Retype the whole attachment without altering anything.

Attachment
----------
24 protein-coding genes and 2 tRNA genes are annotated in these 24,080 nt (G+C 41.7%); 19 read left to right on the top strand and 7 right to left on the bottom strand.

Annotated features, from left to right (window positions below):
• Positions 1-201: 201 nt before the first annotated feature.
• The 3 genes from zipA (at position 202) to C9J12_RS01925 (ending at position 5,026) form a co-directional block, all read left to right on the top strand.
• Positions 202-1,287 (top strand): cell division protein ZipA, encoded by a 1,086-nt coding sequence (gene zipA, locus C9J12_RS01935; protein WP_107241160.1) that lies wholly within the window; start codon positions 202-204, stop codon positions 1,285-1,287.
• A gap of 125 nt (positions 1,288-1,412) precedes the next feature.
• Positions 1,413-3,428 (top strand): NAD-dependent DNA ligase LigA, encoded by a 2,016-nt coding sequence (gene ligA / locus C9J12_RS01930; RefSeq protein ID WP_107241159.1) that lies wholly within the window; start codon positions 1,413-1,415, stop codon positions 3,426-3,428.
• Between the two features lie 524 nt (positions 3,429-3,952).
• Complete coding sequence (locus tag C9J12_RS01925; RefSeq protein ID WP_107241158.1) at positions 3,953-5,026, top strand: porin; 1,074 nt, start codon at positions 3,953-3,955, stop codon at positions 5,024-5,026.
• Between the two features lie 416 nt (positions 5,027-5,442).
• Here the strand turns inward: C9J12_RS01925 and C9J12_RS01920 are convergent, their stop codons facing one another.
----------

24 protein-coding genes and 2 tRNA genes are annotated in these 24,080 nt (G+C 41.7%); 19 read left to right on the top strand and 7 right to left on the bottom strand.

Annotated features, from left to right (window positions below):
• Positions 1-201: 201 nt before the first annotated feature.
• The 3 genes from zipA (at position 202) to C9J12_RS01925 (ending at position 5,026) form a co-directional block, all read left to right on the top strand.
• Positions 202-1,287 (top strand): cell division protein ZipA, encoded by a 1,086-nt coding sequence (gene zipA, locus C9J12_RS01935; protein WP_107241160.1) that lies wholly within the window; start codon positions 202-204, stop codon positions 1,285-1,287.
• A gap of 125 nt (positions 1,288-1,412) precedes the next feature.
• Positions 1,413-3,428 (top strand): NAD-dependent DNA ligase LigA, encoded by a 2,016-nt coding sequence (gene ligA / locus C9J12_RS01930; RefSeq protein ID WP_107241159.1) that lies wholly within the window; start codon positions 1,413-1,415, stop codon positions 3,426-3,428.
• Between the two features lie 524 nt (positions 3,429-3,952).
• Complete coding sequence (locus tag C9J12_RS01925; RefSeq protein ID WP_107241158.1) at positions 3,953-5,026, top strand: porin; 1,074 nt, start codon at positions 3,953-3,955, stop codon at positions 5,024-5,026.
• Between the two features lie 416 nt (positions 5,027-5,442).
• Here the strand turns inward: C9J12_RS01925 and C9J12_RS01920 are convergent, their stop codons facing one another.